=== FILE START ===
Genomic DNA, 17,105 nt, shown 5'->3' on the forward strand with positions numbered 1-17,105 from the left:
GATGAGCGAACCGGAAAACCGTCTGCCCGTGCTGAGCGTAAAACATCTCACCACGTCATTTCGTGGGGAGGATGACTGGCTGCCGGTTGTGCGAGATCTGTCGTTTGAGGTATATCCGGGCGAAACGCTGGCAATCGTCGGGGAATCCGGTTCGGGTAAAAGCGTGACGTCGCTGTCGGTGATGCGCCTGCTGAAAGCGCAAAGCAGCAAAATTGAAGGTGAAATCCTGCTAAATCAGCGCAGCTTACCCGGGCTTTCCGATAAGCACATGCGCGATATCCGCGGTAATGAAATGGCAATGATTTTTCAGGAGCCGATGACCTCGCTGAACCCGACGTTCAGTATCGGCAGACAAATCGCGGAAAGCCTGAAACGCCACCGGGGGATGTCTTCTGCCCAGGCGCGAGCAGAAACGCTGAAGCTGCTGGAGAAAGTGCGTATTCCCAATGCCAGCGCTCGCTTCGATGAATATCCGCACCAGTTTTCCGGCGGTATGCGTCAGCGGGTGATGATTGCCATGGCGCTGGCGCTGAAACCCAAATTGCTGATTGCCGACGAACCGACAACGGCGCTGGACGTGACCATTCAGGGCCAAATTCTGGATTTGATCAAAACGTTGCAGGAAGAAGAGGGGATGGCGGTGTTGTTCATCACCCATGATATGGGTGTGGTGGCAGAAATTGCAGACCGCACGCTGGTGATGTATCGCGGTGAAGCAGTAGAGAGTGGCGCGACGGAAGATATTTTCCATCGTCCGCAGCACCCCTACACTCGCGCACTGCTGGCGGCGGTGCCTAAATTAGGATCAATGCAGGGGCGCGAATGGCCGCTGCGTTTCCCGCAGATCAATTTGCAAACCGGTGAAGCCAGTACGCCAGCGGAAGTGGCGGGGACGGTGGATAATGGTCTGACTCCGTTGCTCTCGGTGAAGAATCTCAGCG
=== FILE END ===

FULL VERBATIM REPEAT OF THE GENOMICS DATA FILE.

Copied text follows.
Genomic DNA, 17,105 nt, shown 5'->3' on the forward strand with positions numbered 1-17,105 from the left:
GATGAGCGAACCGGAAAACCGTCTGCCCGTGCTGAGCGTAAAACATCTCACCACGTCATTTCGTGGGGAGGATGACTGGCTGCCGGTTGTGCGAGATCTGTCGTTTGAGGTATATCCGGGCGAAACGCTGGCAATCGTCGGGGAATCCGGTTCGGGTAAAAGCGTGACGTCGCTGTCGGTGATGCGCCTGCTGAAAGCGCAAAGCAGCAAAATTGAAGGTGAAATCCTGCTAAATCAGCGCAGCTTACCCGGGCTTTCCGATAAGCACATGCGCGATATCCGCGGTAATGAAATGGCAATGATTTTTCAGGAGCCGATGACCTCGCTGAACCCGACGTTCAGTATCGGCAGACAAATCGCGGAAAGCCTGAAACGCCACCGGGGGATGTCTTCTGCCCAGGCGCGAGCAGAAACGCTGAAGCTGCTGGAGAAAGTGCGTATTCCCAATGCCAGCGCTCGCTTCGATGAATATCCGCACCAGTTTTCCGGCGGTATGCGTCAGCGGGTGATGATTGCCATGGCGCTGGCGCTGAAACCCAAATTGCTGATTGCCGACGAACCGACAACGGCGCTGGACGTGACCATTCAGGGCCAAATTCTGGATTTGATCAAAACGTTGCAGGAAGAAGAGGGGATGGCGGTGTTGTTCATCACCCATGATATGGGTGTGGTGGCAGAAATTGCAGACCGCACGCTGGTGATGTATCGCGGTGAAGCAGTAGAGAGTGGCGCGACGGAAGATATTTTCCATCGTCCGCAGCACCCCTACACTCGCGCACTGCTGGCGGCGGTGCCTAAATTAGGATCAATGCAGGGGCGCGAATGGCCGCTGCGTTTCCCGCAGATCAATTTGCAAACCGGTGAAGCCAGTACGCCAGCGGAAGTGGCGGGGACGGTGGATAATGGTCTGACTCCGTTGCTCTCGGTGAAGAATCTCAGCG